Friday, February 4, 2011

Senate supplemental budget bill includes tuition transfer

The Senate today passed a supplemental budget bill that lawmakers will now attempt to reconcile with a House version passed on Jan. 24.
By a 38-9 vote, the Senate passed ESHB 1086, which was passed out of the Senate Way & Means Committee Thursday evening. Compared to the House version, the Senate version includes a lower level of cuts to some K-12 and health care programs, but it makes additional state-agency administrative reductions and implements a 3 percent pay cut for some state workers three months earlier than previously proposed.
For higher education, the Senate version also would reduce state General Fund support for the State Need Grant program by $25.4 million, but it would fully offset the cut by transferring tuition money primarily used by public colleges and universities for student instruction.

Groups band together in support of higher ed

Higher education supporters gathered on the Capitol steps Thursday to express concern over possible state budget cuts for higher education. An article posted on said the supporters met “under a sky dark with foreboding.” 

Thursday, February 3, 2011

Senate budget proposal would transfer tuition money to financial aid account

The Senate Ways and Means Committee Wednesday held a public hearing on a supplemental budget bill for FY 2011 that would transfer $25.4 million in tuition revenue from institution local fund accounts to the Opportunity Pathways Account to help fund student financial aid programs. The committee has tentatively scheduled executive action on the bill this afternoon.
Public colleges and universities administer tuition revenue accounts to support institution operation, primarily the instruction of students. Representatives from the University of Washington and Washington State University urged the committee not to shift these local tuition revenue funds to financial aid.
In contrast to ESHB 1086, the 2011 supplemental operating budget passed by the house, The Senate Ways and Means Committee version reduces the magnitude of cuts to some K-12 education and health care programs, including K-4 class size and the Basic Health Plan, proposed by the House and the Governor.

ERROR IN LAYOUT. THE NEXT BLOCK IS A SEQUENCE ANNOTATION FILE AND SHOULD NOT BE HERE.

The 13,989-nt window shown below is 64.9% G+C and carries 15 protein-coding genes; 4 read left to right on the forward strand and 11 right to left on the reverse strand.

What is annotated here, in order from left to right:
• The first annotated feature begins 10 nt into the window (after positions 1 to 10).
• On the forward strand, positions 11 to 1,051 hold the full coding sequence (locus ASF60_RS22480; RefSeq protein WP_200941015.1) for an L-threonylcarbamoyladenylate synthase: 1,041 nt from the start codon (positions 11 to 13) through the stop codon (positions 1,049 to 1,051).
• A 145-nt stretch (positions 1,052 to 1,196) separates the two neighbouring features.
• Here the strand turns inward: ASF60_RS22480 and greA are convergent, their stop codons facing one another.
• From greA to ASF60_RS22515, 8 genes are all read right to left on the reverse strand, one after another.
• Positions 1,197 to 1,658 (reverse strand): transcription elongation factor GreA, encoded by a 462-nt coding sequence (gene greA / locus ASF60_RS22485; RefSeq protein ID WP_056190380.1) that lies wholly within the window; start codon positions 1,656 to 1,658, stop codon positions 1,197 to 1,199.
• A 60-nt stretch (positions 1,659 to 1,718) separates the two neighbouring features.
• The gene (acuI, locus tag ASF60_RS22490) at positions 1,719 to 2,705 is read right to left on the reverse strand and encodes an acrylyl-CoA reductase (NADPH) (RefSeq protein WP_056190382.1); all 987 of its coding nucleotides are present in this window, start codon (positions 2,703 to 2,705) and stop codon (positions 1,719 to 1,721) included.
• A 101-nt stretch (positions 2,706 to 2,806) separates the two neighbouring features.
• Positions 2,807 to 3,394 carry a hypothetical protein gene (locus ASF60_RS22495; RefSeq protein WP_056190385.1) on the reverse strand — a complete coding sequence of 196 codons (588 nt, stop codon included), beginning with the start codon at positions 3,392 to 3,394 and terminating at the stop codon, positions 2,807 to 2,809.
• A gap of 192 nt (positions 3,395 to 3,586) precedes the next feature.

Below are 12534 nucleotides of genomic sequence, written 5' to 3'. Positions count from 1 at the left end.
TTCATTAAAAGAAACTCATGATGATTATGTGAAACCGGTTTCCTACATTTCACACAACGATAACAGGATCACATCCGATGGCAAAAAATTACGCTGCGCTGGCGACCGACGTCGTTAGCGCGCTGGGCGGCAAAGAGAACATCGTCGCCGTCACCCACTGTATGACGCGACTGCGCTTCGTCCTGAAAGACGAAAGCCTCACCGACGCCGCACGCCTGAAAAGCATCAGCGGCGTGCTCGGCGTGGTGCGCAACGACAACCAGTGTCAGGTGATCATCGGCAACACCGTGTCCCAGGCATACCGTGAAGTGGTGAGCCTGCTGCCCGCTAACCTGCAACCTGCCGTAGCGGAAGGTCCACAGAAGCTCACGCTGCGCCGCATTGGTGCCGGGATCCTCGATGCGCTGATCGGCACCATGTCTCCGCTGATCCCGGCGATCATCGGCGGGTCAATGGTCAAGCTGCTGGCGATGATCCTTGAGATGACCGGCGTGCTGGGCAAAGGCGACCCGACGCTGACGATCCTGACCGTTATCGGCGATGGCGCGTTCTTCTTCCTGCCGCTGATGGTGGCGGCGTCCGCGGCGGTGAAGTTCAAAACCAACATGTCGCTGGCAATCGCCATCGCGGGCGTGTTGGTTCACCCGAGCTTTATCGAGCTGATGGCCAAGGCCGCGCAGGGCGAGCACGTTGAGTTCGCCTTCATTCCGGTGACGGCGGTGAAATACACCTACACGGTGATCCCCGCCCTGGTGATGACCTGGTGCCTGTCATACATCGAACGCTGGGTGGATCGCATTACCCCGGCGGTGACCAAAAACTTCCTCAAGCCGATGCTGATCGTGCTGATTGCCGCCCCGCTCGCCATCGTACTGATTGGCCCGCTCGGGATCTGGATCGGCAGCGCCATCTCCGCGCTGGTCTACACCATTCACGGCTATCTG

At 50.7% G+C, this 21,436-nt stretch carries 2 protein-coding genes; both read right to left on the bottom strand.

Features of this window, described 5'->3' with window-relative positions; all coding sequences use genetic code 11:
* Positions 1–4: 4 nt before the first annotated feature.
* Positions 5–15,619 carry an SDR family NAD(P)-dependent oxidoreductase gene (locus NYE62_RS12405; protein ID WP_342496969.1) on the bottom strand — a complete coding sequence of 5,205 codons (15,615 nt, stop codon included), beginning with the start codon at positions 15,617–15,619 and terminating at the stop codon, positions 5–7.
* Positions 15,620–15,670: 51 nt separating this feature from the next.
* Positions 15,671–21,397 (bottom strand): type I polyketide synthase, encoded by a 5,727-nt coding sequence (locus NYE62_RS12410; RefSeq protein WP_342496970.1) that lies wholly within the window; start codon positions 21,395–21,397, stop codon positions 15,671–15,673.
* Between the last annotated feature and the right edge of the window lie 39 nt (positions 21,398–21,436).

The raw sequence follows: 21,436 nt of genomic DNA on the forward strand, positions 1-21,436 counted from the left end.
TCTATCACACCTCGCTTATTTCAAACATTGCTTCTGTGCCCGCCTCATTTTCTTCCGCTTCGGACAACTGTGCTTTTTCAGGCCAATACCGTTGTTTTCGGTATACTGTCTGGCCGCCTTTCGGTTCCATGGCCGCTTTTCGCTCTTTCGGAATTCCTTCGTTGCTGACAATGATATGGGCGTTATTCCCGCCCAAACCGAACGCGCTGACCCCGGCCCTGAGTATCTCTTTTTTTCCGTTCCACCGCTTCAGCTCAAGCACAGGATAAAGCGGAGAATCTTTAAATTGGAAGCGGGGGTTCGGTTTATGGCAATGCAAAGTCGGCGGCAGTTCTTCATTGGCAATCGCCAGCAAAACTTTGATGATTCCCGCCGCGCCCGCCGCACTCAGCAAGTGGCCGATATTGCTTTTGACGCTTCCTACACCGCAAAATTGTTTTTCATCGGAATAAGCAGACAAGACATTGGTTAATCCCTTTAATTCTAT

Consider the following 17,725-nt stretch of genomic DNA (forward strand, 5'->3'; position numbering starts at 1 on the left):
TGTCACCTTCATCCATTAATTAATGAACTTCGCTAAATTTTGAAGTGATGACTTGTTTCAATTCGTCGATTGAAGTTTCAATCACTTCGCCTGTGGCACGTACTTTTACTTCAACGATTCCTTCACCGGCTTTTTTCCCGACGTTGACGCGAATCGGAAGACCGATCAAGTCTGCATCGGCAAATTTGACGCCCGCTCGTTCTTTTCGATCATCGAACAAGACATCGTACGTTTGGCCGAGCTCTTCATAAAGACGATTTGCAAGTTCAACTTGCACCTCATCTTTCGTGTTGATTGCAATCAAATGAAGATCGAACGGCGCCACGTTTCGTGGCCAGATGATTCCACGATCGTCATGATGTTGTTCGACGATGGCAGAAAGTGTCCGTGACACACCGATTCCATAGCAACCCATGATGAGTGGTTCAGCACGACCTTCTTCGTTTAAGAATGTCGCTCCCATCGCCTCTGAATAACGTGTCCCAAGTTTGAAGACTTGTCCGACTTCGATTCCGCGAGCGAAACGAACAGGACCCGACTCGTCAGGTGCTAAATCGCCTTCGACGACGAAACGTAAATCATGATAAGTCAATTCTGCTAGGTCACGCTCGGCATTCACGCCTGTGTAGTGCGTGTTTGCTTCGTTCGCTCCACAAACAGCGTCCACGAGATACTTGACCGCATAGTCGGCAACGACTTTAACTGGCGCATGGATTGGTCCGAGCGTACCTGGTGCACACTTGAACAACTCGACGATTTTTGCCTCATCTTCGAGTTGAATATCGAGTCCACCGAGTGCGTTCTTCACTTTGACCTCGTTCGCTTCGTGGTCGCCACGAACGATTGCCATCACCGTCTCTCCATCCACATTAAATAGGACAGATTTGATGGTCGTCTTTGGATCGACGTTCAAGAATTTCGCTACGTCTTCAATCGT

The Senate amendments would cut another $394 million in overall state spending for the balance of the biennium, compared to $352 million in the House version.    Neither proposal completely eliminates a $1.1 billion shortfall in state revenue for the remainder of the biennium, which ends June 30.  The Legislature began whittling away at the shortfall in December, with passage of a supplemental budget that cut $588 million in state spending.
Other cost-saving measures in the Senate budget proposal include implementing a 3 percent pay reduction for non-represented state workers three months earlier than planned, tightening eligibility for the Children’s Health Program, reducing management at the Department of Social and Health Services, and cutting agency public relations staffs.
Several speakers at Wednesday’s hearing testified against the proposal to use tuition dollars to pay for state financial aid programs.  Current law requires public two- and four-year institutions to set aside 3.5 percent of tuition revenue to help fund institutional financial aid programs. And in the current biennium, baccalaureate institutions were required to set aside additional tuition revenue as part of the authority they were given to raise tuition by 14 percent per year.
Margaret Shepherd, the UW’s director of student relations, said using tuition revenue to cover the state’s obligation to its neediest students “represents a fundamental policy shift in higher education and also further illustrates that the public higher education financing model in Washington state is both unsustainable and broken.”